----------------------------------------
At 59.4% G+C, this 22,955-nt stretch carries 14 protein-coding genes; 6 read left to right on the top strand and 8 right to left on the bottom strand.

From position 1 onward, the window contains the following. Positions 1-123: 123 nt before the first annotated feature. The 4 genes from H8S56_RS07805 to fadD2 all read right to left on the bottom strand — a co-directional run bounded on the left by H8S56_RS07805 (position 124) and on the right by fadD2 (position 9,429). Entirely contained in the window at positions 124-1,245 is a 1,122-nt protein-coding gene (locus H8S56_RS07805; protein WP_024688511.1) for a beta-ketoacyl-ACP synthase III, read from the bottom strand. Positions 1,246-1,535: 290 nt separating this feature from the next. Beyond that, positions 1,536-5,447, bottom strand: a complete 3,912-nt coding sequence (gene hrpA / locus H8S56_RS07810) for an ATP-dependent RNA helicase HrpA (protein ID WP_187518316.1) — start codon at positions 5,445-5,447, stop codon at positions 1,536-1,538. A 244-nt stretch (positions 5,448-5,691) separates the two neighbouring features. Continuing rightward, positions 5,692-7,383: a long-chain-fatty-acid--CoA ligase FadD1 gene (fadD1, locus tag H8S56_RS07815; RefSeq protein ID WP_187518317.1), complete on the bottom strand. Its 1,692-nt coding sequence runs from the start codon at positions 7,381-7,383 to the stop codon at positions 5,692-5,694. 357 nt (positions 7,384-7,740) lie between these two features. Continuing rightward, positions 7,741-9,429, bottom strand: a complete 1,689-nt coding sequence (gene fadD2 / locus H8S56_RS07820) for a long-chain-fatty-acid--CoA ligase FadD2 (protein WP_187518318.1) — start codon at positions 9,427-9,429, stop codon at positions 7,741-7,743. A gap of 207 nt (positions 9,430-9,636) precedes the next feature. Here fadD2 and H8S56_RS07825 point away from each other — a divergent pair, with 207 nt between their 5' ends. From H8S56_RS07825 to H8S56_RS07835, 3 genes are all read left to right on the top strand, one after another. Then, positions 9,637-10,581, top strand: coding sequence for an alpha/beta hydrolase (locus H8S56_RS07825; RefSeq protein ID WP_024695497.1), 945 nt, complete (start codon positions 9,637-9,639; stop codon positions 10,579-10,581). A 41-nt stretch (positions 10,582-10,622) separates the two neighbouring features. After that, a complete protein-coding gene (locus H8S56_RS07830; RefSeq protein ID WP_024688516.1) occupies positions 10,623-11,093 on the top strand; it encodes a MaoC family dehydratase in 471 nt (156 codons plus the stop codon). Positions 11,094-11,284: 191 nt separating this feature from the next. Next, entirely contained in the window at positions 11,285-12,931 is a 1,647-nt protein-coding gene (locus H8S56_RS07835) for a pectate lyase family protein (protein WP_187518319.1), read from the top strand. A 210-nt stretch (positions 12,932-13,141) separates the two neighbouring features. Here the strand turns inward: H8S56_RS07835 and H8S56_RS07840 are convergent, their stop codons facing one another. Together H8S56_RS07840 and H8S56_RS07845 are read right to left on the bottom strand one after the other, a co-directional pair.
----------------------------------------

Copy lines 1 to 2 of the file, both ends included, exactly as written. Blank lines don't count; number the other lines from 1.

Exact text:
At 59.4% G+C, this 22,955-nt stretch carries 14 protein-coding genes; 6 read left to right on the top strand and 8 right to left on the bottom strand.

From position 1 onward, the window contains the following. Positions 1-123: 123 nt before the first annotated feature. The 4 genes from H8S56_RS07805 to fadD2 all read right to left on the bottom strand — a co-directional run bounded on the left by H8S56_RS07805 (position 124) and on the right by fadD2 (position 9,429). Entirely contained in the window at positions 124-1,245 is a 1,122-nt protein-coding gene (locus H8S56_RS07805; protein WP_024688511.1) for a beta-ketoacyl-ACP synthase III, read from the bottom strand. Positions 1,246-1,535: 290 nt separating this feature from the next. Beyond that, positions 1,536-5,447, bottom strand: a complete 3,912-nt coding sequence (gene hrpA / locus H8S56_RS07810) for an ATP-dependent RNA helicase HrpA (protein ID WP_187518316.1) — start codon at positions 5,445-5,447, stop codon at positions 1,536-1,538. A 244-nt stretch (positions 5,448-5,691) separates the two neighbouring features. Continuing rightward, positions 5,692-7,383: a long-chain-fatty-acid--CoA ligase FadD1 gene (fadD1, locus tag H8S56_RS07815; RefSeq protein ID WP_187518317.1), complete on the bottom strand. Its 1,692-nt coding sequence runs from the start codon at positions 7,381-7,383 to the stop codon at positions 5,692-5,694. 357 nt (positions 7,384-7,740) lie between these two features. Continuing rightward, positions 7,741-9,429, bottom strand: a complete 1,689-nt coding sequence (gene fadD2 / locus H8S56_RS07820) for a long-chain-fatty-acid--CoA ligase FadD2 (protein WP_187518318.1) — start codon at positions 9,427-9,429, stop codon at positions 7,741-7,743. A gap of 207 nt (positions 9,430-9,636) precedes the next feature. Here fadD2 and H8S56_RS07825 point away from each other — a divergent pair, with 207 nt between their 5' ends. From H8S56_RS07825 to H8S56_RS07835, 3 genes are all read left to right on the top strand, one after another. Then, positions 9,637-10,581, top strand: coding sequence for an alpha/beta hydrolase (locus H8S56_RS07825; RefSeq protein ID WP_024695497.1), 945 nt, complete (start codon positions 9,637-9,639; stop codon positions 10,579-10,581). A 41-nt stretch (positions 10,582-10,622) separates the two neighbouring features. After that, a complete protein-coding gene (locus H8S56_RS07830; RefSeq protein ID WP_024688516.1) occupies positions 10,623-11,093 on the top strand; it encodes a MaoC family dehydratase in 471 nt (156 codons plus the stop codon). Positions 11,094-11,284: 191 nt separating this feature from the next. Next, entirely contained in the window at positions 11,285-12,931 is a 1,647-nt protein-coding gene (locus H8S56_RS07835) for a pectate lyase family protein (protein WP_187518319.1), read from the top strand. A 210-nt stretch (positions 12,932-13,141) separates the two neighbouring features. Here the strand turns inward: H8S56_RS07835 and H8S56_RS07840 are convergent, their stop codons facing one another. Together H8S56_RS07840 and H8S56_RS07845 are read right to left on the bottom strand one after the other, a co-directional pair.